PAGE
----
• Nagpur, Maharashtra: Federal transport minister Nitin Gadkari – a senior BJP leader who some political analysts view as a potential challenger to Modi – is contesting from Nagpur, a city famous for its oranges. Nagpur is also the headquarters of the Rashtriya Swayamsevak Sangh, the Hindu majoritarian umbrella group that is the ideological mentor of the BJP.
  • Manipur: Both of the state’s two seats will vote in part in the first phase on April 19, and in part in the second phase, on April 26. The elections are being held in the backdrop of ethnic strife that has effectively fractured Manipur between its plains – where the majority Meitei community predominantly lives – and the hills – where the Kuki community lives. More than 200 people have been killed in clashes since last May between the two communities, with many blaming the state’s BJP government for a biased role and for its failure to stop the violence. Will it pay a political price?
  • Muzaffarnagar, Uttar Pradesh: The epicentre of anti-Muslim riots in 2013 that some observers believe helped the BJP win big in India’s most populous state in 2014 (72 out of 80 seats), Muzaffarnagar votes on April 19. The constituency, and its neighbouring seats, have a significant Muslim population, but the BJP’s ability to consolidate Hindu votes helped it win in 2014 and 2019.

When does voting start and end?

Voting will start at 7am local time (01:30 GMT) and end at 6pm local time (12:30 GMT). Voters in the queue by closing time get to vote even if that means keeping polling booths open longer.

Who rules states that vote in Phase 1?

  • Tamil Nadu is governed by an alliance led by the Dravida Munnetra Kazhagam,  comprising parties from INDIA.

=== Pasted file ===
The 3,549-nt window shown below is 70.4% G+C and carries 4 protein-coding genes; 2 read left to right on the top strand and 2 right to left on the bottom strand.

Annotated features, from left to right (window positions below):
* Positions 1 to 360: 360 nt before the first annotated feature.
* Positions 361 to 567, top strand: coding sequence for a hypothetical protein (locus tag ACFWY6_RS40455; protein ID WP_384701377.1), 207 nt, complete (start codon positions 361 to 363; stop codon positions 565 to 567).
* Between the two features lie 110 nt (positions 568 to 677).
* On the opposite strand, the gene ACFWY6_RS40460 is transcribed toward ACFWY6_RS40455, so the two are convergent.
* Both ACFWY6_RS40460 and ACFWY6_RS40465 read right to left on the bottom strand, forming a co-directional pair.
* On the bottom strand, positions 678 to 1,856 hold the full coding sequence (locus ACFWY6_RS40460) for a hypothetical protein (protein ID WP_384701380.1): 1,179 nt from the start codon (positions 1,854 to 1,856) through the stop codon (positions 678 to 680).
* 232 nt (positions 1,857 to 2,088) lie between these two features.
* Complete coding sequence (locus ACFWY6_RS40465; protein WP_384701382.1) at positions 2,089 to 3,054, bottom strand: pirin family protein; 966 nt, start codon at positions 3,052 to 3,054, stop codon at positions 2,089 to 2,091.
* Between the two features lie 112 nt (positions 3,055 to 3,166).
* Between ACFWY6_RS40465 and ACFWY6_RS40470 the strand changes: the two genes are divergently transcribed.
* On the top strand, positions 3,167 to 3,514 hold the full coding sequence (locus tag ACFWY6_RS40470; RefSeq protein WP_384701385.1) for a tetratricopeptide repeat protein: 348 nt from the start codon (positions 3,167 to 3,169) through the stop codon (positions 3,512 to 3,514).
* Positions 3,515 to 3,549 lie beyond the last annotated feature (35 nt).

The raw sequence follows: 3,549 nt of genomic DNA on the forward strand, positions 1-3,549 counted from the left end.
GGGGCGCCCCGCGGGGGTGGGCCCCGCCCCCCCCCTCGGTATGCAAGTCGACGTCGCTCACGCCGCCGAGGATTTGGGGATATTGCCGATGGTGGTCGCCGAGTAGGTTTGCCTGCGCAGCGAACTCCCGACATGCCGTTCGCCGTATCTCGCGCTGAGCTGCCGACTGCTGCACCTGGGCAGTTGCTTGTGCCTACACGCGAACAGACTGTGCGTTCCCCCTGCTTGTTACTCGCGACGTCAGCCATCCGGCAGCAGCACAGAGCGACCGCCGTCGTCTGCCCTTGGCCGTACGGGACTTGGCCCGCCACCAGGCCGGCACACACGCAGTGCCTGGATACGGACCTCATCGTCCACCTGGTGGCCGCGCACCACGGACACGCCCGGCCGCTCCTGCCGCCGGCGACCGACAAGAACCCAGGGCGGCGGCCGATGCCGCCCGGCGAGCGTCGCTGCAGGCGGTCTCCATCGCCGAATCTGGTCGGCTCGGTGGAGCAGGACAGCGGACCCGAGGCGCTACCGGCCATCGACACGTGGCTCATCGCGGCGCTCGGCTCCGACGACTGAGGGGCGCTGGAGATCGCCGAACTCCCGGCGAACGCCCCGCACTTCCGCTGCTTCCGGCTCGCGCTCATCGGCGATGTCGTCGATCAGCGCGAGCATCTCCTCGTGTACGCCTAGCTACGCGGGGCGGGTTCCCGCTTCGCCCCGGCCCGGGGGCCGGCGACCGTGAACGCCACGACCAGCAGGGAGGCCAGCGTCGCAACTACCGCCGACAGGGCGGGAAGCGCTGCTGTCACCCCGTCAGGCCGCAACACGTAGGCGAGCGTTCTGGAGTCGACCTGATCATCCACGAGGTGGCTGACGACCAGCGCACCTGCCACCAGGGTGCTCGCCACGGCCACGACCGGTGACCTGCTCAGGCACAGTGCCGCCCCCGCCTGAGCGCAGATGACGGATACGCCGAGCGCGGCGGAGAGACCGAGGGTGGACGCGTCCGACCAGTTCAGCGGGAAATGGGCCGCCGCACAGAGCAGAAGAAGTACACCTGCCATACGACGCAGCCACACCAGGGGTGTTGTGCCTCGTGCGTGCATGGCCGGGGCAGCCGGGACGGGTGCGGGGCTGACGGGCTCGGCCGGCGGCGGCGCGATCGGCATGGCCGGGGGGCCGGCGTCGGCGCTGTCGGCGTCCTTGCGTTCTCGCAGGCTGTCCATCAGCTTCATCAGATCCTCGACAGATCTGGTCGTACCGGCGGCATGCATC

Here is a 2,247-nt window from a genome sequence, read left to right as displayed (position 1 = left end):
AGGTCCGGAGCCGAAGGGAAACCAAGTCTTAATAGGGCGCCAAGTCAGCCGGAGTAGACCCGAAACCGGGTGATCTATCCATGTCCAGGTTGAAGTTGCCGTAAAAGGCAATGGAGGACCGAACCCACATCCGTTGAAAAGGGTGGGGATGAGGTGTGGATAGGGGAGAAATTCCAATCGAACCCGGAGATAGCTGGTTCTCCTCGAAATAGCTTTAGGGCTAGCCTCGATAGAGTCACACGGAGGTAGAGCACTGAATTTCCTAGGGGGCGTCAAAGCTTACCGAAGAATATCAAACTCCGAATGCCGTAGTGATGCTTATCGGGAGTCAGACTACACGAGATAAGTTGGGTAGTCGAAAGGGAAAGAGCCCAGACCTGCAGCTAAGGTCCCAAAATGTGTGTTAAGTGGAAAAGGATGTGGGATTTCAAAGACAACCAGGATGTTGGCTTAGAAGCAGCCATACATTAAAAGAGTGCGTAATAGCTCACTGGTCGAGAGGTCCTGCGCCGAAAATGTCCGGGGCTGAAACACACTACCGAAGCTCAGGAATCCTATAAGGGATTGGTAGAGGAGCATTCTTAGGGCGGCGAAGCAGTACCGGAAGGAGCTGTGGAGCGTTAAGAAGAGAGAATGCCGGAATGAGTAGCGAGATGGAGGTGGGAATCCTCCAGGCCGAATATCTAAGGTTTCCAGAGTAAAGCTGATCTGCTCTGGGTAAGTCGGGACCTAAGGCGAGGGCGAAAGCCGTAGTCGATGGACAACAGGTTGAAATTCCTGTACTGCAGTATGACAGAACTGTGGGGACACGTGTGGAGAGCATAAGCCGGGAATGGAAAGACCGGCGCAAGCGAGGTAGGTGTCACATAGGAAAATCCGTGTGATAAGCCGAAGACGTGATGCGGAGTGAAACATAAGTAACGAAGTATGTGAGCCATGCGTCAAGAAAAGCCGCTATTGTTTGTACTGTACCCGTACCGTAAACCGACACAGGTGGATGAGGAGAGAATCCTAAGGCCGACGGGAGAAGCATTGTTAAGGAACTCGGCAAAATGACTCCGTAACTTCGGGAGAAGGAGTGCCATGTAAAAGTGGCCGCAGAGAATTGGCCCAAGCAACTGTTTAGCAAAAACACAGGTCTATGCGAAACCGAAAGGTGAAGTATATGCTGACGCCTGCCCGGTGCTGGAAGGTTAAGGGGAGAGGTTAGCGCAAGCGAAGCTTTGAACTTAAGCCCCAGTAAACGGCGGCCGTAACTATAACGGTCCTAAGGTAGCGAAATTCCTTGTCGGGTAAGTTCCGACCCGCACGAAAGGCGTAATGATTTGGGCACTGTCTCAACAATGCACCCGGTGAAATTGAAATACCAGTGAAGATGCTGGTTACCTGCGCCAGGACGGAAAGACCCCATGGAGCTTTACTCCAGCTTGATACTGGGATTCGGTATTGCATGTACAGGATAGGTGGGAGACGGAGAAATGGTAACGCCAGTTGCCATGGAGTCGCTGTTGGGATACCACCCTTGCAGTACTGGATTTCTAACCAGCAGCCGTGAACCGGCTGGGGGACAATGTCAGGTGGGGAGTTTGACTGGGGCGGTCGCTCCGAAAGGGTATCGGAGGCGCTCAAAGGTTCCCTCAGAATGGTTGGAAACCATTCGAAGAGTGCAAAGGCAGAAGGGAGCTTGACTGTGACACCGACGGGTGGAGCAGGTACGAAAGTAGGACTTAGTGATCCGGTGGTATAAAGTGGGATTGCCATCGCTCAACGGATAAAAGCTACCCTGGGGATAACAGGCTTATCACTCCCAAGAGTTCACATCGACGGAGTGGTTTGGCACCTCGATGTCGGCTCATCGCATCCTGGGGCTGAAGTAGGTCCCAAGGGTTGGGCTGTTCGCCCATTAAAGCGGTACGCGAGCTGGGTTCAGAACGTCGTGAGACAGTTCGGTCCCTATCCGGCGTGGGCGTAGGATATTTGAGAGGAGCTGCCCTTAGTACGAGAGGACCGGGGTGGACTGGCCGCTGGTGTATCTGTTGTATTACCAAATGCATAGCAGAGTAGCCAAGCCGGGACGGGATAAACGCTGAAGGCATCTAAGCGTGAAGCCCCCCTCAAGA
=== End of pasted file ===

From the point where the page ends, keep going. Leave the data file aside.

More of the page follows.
• The BJP rules in Uttar Pradesh, Madhya Pradesh, Chhattisgarh, Rajasthan, Uttarakhand, Assam, Manipur, Tripura and Arunachal Pradesh.
  • The BJP is also in power through alliances in Maharashtra, Bihar, Meghalaya, Nagaland, Sikkim and Puducherry.
  • Andaman and Nicobar Islands and Lakshadweep are federally governed with no democratically elected government. Jammu and Kashmir is also ruled from New Delhi, with no state elections since the Modi government scrapped its special status in 2019.
  • West Bengal is governed by the All India Trinamool Congress Party, a part of the INDIA alliance.
  • A coalition of six regional parties, the Zoram People’s Movement, governs Mizoram.

Who won these Lok Sabha seats in 2019?

  • In the last Lok Sabha election, the Congress-led United Progressive Alliance (UPA) – many of whose members are now part of the INDIA grouping – won 45 of the 102 seats that will vote on April 19.
  • The BJP-led NDA won 42 of these seats.
  • In Tamil Nadu, the biggest prize in the first phase, the NDA alliance won one seat: This went to the regional All India Anna Dravida Munnetra Kazhagam (AIADMK). The BJP itself did not win any seats. The other 38 seats in Tamil Nadu went to the UPA, with the Congress winning eight, the DMK winning 23, and other allies winning the rest.
  • In Assam, a delimitation exercise last year changed the organisation of constituencies. This year, Kaziranga has replaced what was Kaliabor in 2019, with some changes. The Congress won this seat in 2019. Sonitpur has replaced Tezpur, which the BJP won in 2019.

The second phase of voting will be on April 26.

Source: Al Jazeera